FIMR findings, recommendations released

Sleep-related deaths are down across the region, but STDs, smoking, poverty and life-course issues still are impacting birth outcomes, according to the latest Fetal and Infant Mortality Review findings released at the October 18 Coalition meeting. Recommendations from FIMR include continued safe sleep education; a focus on safe sex, STDs and family planning; and bringing attention to the dangers of smoking during pregnancy.

The recommendations are based on 2011 data. The overall infant mortality rate continued to drop, although the disparity between white and nonwhite widened.  

Sudden Unexplained Infant Deaths (SUIDs), including SIDS and other sleep-related deaths, decreased in Northeast Florida to <1 per 1,000 live births in 2011, marking another year of notable improvement. Sleep-related deaths accounted for 12 percent of all infant deaths and 54 percent of deaths after the first month of life.

Within the FIMR review cases, maternal health remained a key factor in fetal and infant deaths. In 93 percent of FIMR cases from 2009-2011, mothers had medical conditions during pregnancy. Unintended pregnancy, substance abuse and late entry into prenatal care were also prevalent in the cases.

Mothers experienced life course stessors in 40 percent of the cases reviewed, including abuse, poverty and lack of support. Poverty, in particular, has been present in a higher proportion of cases over the last three years.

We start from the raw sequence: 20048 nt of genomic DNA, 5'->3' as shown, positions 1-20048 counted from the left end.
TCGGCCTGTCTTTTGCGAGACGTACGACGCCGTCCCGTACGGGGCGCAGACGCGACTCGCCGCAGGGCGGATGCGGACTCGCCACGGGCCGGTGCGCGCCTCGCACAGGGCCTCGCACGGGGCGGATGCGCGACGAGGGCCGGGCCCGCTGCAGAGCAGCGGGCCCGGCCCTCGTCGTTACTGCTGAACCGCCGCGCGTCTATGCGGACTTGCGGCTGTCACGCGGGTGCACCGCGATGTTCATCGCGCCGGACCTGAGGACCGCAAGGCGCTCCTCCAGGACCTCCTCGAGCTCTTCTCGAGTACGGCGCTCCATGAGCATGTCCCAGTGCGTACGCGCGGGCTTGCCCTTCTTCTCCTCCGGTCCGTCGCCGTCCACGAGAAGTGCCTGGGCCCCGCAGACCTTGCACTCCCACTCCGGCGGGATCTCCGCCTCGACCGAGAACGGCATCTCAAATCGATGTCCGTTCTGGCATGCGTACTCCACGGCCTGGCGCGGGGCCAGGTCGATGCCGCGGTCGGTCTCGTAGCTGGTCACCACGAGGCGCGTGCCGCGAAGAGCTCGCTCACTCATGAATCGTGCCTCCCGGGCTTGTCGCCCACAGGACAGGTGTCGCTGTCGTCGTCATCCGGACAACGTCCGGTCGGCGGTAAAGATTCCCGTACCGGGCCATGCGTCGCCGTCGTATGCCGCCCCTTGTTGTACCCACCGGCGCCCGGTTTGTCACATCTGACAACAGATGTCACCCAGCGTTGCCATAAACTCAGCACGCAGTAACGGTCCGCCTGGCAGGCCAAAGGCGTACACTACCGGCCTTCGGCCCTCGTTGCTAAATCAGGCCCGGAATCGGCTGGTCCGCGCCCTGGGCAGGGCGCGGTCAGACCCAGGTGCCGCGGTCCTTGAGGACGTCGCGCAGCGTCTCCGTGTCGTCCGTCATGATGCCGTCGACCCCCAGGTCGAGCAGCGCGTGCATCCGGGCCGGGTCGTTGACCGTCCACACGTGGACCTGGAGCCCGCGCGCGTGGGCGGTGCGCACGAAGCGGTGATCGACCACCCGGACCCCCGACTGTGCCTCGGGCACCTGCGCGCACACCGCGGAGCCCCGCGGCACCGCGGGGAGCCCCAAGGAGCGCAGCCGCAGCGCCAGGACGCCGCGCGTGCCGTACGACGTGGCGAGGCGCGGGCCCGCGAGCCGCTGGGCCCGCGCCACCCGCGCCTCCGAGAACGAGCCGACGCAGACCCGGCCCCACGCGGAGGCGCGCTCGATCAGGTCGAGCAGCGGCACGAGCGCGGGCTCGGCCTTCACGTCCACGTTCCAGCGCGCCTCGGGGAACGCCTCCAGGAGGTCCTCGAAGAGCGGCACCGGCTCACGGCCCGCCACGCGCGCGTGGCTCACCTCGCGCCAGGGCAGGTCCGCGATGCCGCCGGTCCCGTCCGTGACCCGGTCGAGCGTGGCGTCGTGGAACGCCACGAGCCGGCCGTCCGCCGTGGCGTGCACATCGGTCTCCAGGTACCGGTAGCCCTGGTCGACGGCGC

FIMR aims to reduce infant mortality by gathering and reviewing detailed information to gain a better understanding of fetal and infant deaths in Northeast Florida. The project examines cases with the worst outcomes to identify gaps in maternal and infant services and to promote future improvements.

FIMR’s Case Review Team (CRT) reviewed 87 cases between 2009-2011 utilizing an approach developed by the American College of Obstetrics and Gynecology (ACOG) that pulls information from birth, death, medical, hospital and autopsy records and maternal interviews. Efforts are also made to interview the family. No information that identifies the family or medical providers is included on the abstraction form.

The Community Action Team (CAT) then works to implement the FIMR recommendations.